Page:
Hey, why not go over the 13 (to date) Star Trek movies? That should be fun. Let’s start with the first one, Star Trek: The Motion Picture, from 1980. Directed by Robert Wise, it runs for 131 minutes. Amazon Primesters can watch it free here, where it sports a shockingly high four star average rating. 

The Plot: Actually really quick to summarize. There’s a dangerous energy cloud out there that seems to devastate everything that comes into contact with it. Starfleet naturally calls in newly-promoted Admiral Kirk, who of course gets the old gang together to try to figure out what it is and what it wants, as fighting it seems impossible. Turns out it’s the old Voyager 6 probe, given sentience by an alien power. After making the discovery, a crewmember agrees to merge with the probe and that pretty much saves the day.

What Works: The score, for one thing. The film’s operatic pretensions are laughable (it was originally presented with an overture!), but the score really does work well, particularly since so often in the film it’s the only thing really keeping you engaged with the movie. There are a lot of individual moments that work: there’s too much of them in the film, but the Decker/fake Ilia scenes about what it means to be human are as Star Trek as it gets. Spock’s arc is actually pretty good I find: he abandons his goal of pursuing the path of a cloistered life of pure logic as he is drawn by “V’Ger” and its intelligence, and ultimately realizes that he belongs on the exploration side of things. He’s the only one of the main cast who really gets a resonant arc, which is interesting as Leonard Nimoy apparently hated making the movie and wanted out of Star Trek after it. Go figure.

What Doesn’t Work: Oh good Lord. The movie is way too long and stuffed with obvious filler, which is actually contradictory when you think about it. You fill something to bring it up to the proper amount of screen time, while this is well over that. Was Paramount really demanding a 2 hour 11 minute film? It’s practically made for the fan edit treatment (don’t feel guilty about wrecking Robert Wise’s vision, as he notoriously did the same to Orson Welles’s The Magnificent Ambersons).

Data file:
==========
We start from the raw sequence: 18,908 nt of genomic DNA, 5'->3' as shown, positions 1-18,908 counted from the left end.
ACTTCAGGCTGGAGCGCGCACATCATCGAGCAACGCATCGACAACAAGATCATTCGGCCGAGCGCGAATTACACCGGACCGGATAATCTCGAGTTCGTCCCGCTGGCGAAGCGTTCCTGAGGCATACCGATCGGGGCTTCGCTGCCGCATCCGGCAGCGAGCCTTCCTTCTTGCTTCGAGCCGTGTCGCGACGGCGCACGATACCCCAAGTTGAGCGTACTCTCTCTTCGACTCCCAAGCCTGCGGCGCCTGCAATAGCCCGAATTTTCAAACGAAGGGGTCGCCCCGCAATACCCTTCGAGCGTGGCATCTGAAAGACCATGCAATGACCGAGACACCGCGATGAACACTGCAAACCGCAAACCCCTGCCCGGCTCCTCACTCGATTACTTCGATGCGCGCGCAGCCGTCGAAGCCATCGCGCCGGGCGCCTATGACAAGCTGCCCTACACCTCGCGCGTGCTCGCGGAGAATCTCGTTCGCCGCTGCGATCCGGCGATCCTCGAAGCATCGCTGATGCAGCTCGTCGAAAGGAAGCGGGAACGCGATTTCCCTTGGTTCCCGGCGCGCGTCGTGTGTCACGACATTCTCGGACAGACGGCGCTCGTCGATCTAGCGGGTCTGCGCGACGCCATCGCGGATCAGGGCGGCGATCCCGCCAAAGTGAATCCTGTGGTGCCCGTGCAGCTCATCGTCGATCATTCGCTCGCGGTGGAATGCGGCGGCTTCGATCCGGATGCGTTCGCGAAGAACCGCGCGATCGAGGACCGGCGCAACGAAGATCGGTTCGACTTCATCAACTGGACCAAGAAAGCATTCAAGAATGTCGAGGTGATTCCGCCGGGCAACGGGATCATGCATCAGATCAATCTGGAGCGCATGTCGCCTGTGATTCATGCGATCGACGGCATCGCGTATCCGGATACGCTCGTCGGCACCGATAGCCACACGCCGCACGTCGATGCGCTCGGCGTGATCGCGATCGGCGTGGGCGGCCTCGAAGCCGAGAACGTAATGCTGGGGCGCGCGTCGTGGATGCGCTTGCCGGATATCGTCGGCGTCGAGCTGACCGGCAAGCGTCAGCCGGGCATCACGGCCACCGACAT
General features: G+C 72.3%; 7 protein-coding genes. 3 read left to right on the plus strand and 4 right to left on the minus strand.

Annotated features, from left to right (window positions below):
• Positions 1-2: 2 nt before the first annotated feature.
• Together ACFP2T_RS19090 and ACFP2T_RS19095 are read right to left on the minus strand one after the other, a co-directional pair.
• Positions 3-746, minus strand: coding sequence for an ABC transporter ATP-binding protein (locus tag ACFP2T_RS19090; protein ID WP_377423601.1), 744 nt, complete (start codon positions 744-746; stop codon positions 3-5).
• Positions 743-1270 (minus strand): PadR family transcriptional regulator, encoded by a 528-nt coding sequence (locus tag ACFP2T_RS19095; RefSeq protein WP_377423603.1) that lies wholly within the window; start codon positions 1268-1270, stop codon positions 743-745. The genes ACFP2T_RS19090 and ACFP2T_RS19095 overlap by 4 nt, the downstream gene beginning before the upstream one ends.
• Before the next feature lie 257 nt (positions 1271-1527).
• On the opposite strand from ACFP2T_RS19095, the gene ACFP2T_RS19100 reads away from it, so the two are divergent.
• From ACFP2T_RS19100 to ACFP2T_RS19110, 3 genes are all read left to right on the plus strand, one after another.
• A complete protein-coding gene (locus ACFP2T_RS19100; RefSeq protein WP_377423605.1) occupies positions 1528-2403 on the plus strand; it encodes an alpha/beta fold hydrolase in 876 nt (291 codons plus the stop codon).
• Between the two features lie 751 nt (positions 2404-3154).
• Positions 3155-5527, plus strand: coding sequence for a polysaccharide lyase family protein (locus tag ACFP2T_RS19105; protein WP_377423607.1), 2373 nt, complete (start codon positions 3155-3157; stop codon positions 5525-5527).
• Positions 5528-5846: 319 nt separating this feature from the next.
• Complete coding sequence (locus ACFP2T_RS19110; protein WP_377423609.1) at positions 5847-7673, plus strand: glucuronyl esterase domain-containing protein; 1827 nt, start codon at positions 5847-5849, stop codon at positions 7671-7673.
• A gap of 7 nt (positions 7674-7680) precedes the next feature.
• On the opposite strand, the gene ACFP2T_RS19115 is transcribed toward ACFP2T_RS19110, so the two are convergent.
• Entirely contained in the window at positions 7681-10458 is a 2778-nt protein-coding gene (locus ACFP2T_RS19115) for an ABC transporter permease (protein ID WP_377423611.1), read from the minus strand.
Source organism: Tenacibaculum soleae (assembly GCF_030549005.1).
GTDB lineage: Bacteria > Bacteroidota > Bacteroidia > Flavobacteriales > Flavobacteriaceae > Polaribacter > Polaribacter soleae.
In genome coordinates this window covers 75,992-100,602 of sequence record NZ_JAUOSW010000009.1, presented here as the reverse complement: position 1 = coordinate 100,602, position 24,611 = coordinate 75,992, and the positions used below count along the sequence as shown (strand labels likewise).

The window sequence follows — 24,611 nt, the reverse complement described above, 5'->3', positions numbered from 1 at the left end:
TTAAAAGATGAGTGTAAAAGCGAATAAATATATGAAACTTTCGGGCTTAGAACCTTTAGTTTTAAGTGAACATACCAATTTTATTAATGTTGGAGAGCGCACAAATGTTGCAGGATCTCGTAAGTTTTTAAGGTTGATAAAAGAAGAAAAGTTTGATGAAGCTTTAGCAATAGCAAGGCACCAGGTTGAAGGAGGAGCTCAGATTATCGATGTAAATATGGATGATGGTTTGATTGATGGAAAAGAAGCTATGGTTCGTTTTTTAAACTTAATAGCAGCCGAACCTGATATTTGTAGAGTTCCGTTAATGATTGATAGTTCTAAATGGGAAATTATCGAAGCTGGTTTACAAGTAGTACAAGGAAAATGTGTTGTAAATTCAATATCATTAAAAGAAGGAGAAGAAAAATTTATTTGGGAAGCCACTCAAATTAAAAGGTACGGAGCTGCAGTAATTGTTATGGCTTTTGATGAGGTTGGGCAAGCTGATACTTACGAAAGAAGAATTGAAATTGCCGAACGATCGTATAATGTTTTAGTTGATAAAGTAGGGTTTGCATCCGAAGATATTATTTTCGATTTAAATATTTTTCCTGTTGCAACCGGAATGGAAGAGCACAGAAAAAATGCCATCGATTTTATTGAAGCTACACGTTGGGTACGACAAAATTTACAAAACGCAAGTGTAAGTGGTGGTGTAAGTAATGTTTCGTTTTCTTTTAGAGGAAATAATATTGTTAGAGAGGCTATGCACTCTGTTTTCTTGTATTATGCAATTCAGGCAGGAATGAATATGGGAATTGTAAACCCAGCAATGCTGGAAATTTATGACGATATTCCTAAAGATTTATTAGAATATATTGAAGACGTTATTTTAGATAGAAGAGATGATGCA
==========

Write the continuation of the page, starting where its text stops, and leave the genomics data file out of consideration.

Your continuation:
But even if you pared away a half hour of useless nonsense (which would be extremely easy to do), is what remains even worth watching?

Meh.

A lot of people defend the film on behalf of its ambition, but I disagree. The film does have a theme and does some work in orchestrating its characters to advance it. Some. But so much of it is underthought and underdone. Some people are no doubt inclined to give partial credit as they see where they were going with it, but fuck that. What’s on the screen is all that matters, I don’t believe in that sort of grading on a curve. And there’s just so little here that moves or even interests me as presented. Kirk’s basic issue is that he’s rusty and doesn’t fully understand how his refitted ship works, which is a problem until it isn’t. McCoy, Sulu, Uhura, etc. have no real development between them, which could be okay, except that nobody else is picking up the slack. Also, we have three new characters: Commander Sonak, the replacement Spock who doesn’t make it to act two, Commander Decker, who actually does most of the heavy lifting and is arguably the true protagonist of the film, and Lieutenant Ilia, who actually dies early in the movie and is replaced with a robotic copy, in the movie’s most bizarre concept. Though Disco Dr. McCoy is up there: